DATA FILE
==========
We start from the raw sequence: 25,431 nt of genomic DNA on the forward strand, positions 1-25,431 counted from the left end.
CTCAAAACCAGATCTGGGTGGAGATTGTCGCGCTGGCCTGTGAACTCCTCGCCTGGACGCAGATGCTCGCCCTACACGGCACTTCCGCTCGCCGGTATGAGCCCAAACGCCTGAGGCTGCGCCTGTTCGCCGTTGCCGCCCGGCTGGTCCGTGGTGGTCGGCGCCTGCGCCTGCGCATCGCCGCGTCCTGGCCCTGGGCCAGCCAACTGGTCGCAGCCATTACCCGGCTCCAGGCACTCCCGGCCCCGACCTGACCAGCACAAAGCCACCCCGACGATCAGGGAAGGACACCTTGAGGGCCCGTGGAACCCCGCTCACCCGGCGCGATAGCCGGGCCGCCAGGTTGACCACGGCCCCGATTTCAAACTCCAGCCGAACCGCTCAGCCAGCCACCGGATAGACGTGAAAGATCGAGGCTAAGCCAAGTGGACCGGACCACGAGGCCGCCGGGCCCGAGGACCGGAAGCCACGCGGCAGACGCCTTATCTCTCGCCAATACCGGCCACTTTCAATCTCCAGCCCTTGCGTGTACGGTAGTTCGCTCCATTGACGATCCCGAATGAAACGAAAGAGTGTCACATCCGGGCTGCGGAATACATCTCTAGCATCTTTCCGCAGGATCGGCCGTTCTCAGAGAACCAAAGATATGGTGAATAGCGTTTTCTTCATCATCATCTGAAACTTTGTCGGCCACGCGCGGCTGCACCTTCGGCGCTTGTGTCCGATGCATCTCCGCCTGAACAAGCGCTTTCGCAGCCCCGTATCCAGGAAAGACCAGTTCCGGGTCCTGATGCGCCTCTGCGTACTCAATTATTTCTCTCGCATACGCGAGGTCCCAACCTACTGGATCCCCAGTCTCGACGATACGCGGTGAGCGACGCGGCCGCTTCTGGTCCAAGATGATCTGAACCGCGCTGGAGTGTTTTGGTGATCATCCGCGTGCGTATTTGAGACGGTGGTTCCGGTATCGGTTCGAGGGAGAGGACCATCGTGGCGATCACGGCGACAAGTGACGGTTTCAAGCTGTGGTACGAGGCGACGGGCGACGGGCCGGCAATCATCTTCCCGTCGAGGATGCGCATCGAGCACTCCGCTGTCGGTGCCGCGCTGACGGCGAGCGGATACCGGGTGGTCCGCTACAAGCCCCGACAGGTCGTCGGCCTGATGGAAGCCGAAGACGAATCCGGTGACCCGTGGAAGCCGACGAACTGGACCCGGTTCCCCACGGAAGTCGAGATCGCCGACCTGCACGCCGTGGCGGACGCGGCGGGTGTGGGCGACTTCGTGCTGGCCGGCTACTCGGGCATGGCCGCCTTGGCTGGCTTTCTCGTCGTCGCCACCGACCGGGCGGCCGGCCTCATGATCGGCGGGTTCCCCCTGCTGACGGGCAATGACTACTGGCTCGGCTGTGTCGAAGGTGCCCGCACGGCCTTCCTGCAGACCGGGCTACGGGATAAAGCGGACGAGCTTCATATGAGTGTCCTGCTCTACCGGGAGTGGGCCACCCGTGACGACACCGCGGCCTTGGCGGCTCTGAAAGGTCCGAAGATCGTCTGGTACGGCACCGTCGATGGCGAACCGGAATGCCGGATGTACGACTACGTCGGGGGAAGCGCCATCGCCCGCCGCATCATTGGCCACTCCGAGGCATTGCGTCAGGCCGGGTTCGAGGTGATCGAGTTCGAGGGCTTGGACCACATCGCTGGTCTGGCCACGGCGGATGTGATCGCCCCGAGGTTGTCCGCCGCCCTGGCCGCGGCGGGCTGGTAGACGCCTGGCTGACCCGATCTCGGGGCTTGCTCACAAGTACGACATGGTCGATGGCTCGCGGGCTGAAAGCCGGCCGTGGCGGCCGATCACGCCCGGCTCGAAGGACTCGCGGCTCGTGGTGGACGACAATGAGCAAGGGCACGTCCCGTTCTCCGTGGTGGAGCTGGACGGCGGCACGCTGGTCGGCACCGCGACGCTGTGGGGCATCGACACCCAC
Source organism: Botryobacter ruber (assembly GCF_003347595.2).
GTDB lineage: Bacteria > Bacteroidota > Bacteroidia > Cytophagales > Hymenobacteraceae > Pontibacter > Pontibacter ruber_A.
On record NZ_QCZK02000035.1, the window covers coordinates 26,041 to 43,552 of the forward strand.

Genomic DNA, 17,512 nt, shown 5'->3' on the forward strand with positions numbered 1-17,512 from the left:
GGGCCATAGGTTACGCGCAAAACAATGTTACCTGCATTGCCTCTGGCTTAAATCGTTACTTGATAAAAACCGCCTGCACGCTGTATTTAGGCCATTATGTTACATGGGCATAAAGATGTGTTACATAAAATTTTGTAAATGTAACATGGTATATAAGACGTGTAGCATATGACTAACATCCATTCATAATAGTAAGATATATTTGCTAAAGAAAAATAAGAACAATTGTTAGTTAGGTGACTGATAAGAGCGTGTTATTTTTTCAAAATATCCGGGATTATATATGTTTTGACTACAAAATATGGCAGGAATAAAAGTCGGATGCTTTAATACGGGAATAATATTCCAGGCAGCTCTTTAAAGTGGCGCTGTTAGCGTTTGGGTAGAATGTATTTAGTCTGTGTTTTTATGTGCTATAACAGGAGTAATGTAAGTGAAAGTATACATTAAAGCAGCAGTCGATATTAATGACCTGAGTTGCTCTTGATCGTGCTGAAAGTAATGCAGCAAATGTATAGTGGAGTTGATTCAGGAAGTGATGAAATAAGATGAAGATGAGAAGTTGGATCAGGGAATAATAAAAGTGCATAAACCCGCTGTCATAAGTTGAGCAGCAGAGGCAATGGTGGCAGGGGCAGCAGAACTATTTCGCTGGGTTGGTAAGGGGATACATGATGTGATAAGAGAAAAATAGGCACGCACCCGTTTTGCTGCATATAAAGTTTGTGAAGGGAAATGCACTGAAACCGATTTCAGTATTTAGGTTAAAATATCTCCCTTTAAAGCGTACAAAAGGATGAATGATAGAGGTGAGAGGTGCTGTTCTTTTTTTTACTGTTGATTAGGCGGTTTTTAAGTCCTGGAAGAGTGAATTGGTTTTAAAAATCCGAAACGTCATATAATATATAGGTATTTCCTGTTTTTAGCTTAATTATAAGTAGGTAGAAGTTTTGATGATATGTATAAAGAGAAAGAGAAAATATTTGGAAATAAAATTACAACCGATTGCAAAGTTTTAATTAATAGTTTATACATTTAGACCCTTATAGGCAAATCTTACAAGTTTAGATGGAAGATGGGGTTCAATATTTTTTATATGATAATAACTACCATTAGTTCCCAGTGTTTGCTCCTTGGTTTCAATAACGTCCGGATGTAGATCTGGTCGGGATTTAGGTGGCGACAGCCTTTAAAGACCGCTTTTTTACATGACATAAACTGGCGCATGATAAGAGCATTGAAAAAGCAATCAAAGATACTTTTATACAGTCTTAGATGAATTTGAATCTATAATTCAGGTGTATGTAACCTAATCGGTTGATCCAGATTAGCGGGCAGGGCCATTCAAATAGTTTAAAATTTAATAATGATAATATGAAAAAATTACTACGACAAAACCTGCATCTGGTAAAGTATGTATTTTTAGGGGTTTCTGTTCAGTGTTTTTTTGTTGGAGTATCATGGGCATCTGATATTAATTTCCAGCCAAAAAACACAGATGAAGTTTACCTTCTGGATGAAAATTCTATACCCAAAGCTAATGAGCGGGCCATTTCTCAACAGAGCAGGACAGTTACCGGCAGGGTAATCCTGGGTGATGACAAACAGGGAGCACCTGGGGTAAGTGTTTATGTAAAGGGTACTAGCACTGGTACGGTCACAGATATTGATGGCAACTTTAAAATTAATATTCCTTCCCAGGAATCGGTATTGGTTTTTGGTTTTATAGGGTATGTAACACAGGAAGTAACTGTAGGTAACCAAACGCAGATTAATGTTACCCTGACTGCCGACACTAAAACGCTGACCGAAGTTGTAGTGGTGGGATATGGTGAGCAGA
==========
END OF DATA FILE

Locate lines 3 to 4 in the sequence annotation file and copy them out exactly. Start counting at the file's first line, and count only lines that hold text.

Source organism: Botryobacter ruber (assembly GCF_003347595.2).
GTDB lineage: Bacteria > Bacteroidota > Bacteroidia > Cytophagales > Hymenobacteraceae > Pontibacter > Pontibacter ruber_A.